Why Some “Healthy” Food Choices Aren’t What They Seem

by Dr. Victor Marchione

There was a time when I found eating healthy was trickier than it seemed. Sometimes, a person can think they’re eating right, but they aren’t.

Seemingly healthy (or healthier) foods can have hidden health consequences. Picking healthy foods certainly is tricky and making choices that benefit your health can be more difficult than it might seem, but it’s possible—especially if you know a few of the facts first.

A food’s value and overall healthfulness should be judged by where it sits on the glycemic index (GI). This scale is used to measure the effect of food on a person’s blood sugar level and insulin response. The more sugar a food contains and the more refined it is, the higher it tends to sit on the scale because it causes spikes in blood sugar.

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But sometimes foods you don’t expect to have high sugar content can get you. For example, your breakfast might not be as healthy as you think. Surprisingly, the classic greasy bacon or sausage and eggs, an English muffin, or even a donut might be healthier than some popular alternatives.

A bagel with a 4.4-inch diameter, for example, has more than twice the calories and carbohydrate content than a plain English muffin. In fact, it has as many calories and even more carbs than a glazed donut! A bagel of this size clocks in at 240 calories and 58 grams of carbohydrates.

Another example of tricky healthy-eating choices may be fruit. Fruit is almost always viewed as a healthy snack, but not all forms of fruit offer the same nutritional benefits. If you choose to eat dried fruit or drink fruit juice, you’re likely going to add all kinds of unwanted sugar to your diet.

Dried fruits are extremely sugary because all the water has been sucked out of them, making them far more dense and sweet. For example, 10 grapes weighing roughly 1.75 ounces contain 34 calories and eight grams of sugar. On the other hand, a single-serve package of raisins (dried grapes) weighs 1.5 ounces and contains 129 calories and 15 grams of sugar. Also, you’re likely to eat more dried fruit because there is no water to fill you up.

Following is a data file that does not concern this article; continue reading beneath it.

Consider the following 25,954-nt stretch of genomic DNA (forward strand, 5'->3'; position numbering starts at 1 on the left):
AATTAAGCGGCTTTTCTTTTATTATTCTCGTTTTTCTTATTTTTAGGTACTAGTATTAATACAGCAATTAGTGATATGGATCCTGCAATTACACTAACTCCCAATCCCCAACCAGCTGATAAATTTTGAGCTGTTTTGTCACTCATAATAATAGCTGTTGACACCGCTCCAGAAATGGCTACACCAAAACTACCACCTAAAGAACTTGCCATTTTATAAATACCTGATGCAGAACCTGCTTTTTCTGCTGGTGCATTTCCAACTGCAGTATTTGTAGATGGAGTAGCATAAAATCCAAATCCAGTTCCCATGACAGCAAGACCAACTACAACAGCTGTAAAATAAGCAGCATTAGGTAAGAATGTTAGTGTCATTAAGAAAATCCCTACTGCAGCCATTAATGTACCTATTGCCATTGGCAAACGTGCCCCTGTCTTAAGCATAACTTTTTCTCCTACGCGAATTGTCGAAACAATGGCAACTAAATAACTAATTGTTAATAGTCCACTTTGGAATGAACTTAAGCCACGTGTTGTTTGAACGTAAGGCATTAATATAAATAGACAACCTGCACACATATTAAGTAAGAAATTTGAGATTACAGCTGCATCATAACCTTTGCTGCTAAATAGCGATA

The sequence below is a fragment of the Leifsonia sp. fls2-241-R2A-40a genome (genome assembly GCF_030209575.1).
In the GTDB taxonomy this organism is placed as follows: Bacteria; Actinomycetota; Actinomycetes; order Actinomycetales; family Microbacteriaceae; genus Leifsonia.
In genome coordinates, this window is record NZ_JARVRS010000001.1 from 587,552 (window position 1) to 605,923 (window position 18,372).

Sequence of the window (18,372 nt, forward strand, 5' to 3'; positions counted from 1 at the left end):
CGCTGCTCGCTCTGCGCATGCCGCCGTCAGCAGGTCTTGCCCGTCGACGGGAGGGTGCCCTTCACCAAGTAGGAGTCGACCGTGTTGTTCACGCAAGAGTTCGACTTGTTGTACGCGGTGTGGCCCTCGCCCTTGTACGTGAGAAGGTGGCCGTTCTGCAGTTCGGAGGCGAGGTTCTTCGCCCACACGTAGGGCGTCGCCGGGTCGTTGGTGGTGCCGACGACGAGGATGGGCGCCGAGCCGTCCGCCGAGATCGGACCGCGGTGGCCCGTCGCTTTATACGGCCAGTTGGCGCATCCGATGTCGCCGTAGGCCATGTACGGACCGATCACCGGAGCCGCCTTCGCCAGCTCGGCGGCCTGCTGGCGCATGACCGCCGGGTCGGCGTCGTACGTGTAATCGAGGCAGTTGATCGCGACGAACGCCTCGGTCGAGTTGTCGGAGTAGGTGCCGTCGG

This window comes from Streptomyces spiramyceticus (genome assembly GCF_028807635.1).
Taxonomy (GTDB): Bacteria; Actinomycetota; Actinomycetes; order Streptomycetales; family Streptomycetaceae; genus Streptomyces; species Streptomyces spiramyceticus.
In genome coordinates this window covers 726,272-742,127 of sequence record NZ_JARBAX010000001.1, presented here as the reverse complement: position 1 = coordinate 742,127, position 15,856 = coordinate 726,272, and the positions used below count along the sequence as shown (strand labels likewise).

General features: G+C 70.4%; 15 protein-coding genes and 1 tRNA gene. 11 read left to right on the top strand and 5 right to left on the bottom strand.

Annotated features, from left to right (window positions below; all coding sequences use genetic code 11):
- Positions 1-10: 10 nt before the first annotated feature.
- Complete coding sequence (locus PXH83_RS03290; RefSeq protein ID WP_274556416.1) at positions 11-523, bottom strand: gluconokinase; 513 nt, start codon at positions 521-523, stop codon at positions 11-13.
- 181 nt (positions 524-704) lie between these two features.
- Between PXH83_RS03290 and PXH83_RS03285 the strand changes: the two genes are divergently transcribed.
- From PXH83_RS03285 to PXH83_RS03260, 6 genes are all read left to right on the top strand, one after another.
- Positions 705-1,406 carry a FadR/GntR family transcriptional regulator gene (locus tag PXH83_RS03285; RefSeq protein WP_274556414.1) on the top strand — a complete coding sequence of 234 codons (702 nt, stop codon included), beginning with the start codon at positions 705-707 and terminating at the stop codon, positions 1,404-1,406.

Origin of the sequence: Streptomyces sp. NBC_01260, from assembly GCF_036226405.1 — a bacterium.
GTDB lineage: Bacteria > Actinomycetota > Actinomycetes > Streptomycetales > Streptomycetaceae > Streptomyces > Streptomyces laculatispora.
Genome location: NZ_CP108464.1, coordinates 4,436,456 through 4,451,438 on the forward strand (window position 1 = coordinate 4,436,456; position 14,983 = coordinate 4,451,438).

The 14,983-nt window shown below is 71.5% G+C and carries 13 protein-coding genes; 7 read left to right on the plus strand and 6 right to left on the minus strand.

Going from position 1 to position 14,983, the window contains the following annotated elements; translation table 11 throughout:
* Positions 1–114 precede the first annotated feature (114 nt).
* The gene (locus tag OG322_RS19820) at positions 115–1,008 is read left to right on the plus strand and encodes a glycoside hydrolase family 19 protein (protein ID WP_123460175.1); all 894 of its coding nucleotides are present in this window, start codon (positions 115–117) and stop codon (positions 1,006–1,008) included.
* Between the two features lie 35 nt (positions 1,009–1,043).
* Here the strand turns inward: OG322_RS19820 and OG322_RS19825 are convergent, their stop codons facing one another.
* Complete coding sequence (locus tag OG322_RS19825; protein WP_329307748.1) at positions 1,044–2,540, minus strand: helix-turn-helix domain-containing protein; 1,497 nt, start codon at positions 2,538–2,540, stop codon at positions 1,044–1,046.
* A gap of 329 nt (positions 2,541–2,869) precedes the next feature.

Likewise, fruit juice has a much higher sugar content than fruit in its natural form. In fact, a Harvard study found that people who ate at least two servings a week of certain whole fruits—blueberries, grapes, and apples—reduced their risk for type 2 diabetes by as much as 23%. People who consumed one or more servings of fruit juice each day, on the other hand, increased their risk of developing the disease by 21%. Swapping the juice for the real thing can offer substantial health benefits!

So while it may seem difficult to know what foods to choose for better health, there are ways to approach food choices that could help to make your decision a little easier. First and foremost, if you’re buying packaged foods, read the nutritional tables on the labels; these numbers can tell you a lot about the food inside. Try to stay away from foods with added sugars, which can also be identified by reading the label. Finally, whenever possible, choose a whole, unaltered food over its variants; dried fruit and fruit juice versus whole fruit is a good example for this rule. Following these guidelines, you can start to make healthy eating easier and your body will reap the rewards!

Sources for Today’s Article:

This article “Why Some “Healthy” Food Choices Aren’t What They Seem ” was originally published on DoctorsHealthPress, visit their site to access their vast database of articles and the latest information in natural health.

Victor Marchione, MD received his Bachelor of Science Degree in 1973 and his Medical Degree from the University of Messina in 1981. He has been licensed and practicing medicine in New York and New Jersey for over 20 years. Dr. Marchione is a respected leader in the field of smoking cessation and pulmonary medicine. He has been featured on ABC News and World Report, CBS Evening News and the NBC Today Show and is the editor of the popular The Food Doctor newsletter. Dr. Marchione has also served as Principal Investigator in at least a dozen clinical research projects relating to serious ailments such as bronchitis, pneumonia, asthma, and chronic obstructive pulmonary disease (COPD).

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